Our annual cybersecurity conference at WGBH in Boston was a big hit last week. In times like these, security is on everyone’s mind—and it has become a critical issue in business and society.
A few takeaways from the event (but you really had to be there):
1. Expect a lot more phishing-type attacks after the Equifax breach. That’s because all that personal information is out there waiting to be used against us. Meanwhile, tech companies are trying to improve our defenses, using automation and machine learning.
2. Hacking critical infrastructure could take down a society. Look at the aftermath of Hurricane Maria and Puerto Rico to get a sense of what losing power and communications can do to a population.
3. Beware not only North Korea, China, Iran, and Russia, but also rogue attackers. Cyber defenders in government and companies certainly have their hands full. Attribution is very tricky, and now almost any kind of attack can come from anywhere.
4. The move to cloud computing and storage has changed the security game on a large scale. Big tech companies (Amazon, Microsoft, Apple, Facebook) need to show some serious leadership when it comes to data protection, privacy, and the spread of misinformation.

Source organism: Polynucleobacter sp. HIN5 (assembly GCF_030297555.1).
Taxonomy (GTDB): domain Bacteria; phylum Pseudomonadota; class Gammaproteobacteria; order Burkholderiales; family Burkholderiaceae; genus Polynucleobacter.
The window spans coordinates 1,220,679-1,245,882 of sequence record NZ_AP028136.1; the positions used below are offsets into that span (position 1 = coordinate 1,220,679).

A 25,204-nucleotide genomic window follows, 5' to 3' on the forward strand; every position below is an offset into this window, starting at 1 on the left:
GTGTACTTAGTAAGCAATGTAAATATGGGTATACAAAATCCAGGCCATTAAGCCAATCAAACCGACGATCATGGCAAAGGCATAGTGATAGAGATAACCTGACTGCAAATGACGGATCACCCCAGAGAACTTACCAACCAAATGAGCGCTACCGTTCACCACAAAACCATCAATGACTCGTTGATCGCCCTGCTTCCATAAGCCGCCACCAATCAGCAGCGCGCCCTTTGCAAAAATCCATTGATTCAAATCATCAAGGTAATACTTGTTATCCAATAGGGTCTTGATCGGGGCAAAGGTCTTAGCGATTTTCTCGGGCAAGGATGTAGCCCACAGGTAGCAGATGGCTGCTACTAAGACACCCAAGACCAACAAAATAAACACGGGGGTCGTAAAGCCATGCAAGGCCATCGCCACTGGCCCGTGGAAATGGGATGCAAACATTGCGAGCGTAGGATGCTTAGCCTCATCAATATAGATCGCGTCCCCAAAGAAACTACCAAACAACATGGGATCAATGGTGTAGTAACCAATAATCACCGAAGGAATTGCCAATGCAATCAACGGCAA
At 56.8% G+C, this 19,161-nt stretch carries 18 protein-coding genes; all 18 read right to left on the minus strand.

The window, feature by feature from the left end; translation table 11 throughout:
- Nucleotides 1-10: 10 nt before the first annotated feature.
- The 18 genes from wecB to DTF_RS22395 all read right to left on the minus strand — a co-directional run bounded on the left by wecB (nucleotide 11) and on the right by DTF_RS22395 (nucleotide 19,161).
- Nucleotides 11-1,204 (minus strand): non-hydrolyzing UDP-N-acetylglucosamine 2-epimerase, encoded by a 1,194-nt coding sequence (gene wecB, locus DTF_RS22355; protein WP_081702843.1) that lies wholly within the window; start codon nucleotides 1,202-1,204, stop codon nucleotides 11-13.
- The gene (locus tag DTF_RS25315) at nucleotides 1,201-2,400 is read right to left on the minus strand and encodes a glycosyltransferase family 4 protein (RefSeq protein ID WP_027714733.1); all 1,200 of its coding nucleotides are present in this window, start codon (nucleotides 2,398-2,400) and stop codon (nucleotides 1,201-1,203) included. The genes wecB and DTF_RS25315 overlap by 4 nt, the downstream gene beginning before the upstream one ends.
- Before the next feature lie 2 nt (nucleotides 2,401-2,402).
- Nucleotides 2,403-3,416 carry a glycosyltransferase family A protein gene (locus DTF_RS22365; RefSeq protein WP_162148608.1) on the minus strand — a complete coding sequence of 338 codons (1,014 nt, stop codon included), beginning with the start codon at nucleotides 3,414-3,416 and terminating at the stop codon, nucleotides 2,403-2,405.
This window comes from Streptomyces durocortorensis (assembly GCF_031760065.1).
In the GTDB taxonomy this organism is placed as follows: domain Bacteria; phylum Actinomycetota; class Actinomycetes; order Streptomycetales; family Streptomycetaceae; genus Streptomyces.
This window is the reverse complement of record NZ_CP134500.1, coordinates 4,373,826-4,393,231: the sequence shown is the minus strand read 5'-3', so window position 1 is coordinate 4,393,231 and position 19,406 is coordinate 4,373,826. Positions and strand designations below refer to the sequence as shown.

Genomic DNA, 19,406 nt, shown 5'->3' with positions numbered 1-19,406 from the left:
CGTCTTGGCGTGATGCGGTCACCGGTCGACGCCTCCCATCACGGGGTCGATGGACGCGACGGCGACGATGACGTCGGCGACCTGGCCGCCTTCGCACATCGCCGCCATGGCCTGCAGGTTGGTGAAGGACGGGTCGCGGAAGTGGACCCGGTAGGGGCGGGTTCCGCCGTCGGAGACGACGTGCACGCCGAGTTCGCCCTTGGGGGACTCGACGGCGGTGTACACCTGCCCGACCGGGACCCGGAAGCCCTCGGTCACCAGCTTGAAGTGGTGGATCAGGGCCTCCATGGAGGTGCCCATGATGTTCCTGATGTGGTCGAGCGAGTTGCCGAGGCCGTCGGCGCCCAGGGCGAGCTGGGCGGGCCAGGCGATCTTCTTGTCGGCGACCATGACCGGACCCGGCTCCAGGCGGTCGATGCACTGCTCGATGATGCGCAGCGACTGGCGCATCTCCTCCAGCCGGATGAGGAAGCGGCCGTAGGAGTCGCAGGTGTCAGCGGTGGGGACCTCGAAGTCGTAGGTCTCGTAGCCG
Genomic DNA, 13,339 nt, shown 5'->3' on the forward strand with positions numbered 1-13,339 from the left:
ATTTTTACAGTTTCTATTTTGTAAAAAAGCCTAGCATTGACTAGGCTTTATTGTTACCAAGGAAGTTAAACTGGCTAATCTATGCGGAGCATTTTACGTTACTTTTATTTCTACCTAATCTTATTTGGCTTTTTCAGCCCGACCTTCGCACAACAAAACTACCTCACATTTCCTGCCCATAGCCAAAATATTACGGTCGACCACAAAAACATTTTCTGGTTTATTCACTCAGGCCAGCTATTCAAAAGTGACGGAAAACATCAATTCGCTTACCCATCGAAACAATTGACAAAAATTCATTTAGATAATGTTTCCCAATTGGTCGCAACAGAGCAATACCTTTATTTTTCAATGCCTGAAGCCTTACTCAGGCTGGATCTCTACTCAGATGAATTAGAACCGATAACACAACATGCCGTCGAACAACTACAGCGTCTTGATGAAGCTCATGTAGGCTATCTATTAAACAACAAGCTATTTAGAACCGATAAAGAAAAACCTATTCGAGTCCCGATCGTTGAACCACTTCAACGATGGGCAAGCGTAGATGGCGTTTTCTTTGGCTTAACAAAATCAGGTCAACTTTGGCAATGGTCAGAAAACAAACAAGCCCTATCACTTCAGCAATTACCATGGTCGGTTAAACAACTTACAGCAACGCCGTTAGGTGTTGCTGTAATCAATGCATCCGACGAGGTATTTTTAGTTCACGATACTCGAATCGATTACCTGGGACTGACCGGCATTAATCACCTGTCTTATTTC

5. A boom and bust cycle is expected for blockchain and cryptocurrencies—but after that everything changes. That’s because new platforms are being built that could transform all manner of digital transactions, authentication, and data management. And these technologies are moving fast—don’t assume Bitcoin tech will stay the same.
Huge thanks to our co-host WGBH for the great venue and facilities. And to our platinum sponsors, CA Technologies/Veracode, Fish & Richardson, and Sophos; and to our gold sponsor, Fairfax County Economic Development Authority; and to our reception sponsor, Chen PR. We couldn’t do this without you.
Special thanks to Keith Patankar for the photos above. Enjoy, and see you next time.
Xconomy senior editor Jeff Engel contributed to this report.
Gregory T. Huang is Xconomy's Deputy Editor, National IT Editor, and Editor of Xconomy Boston. E-mail him at gthuang [at] xconomy.com.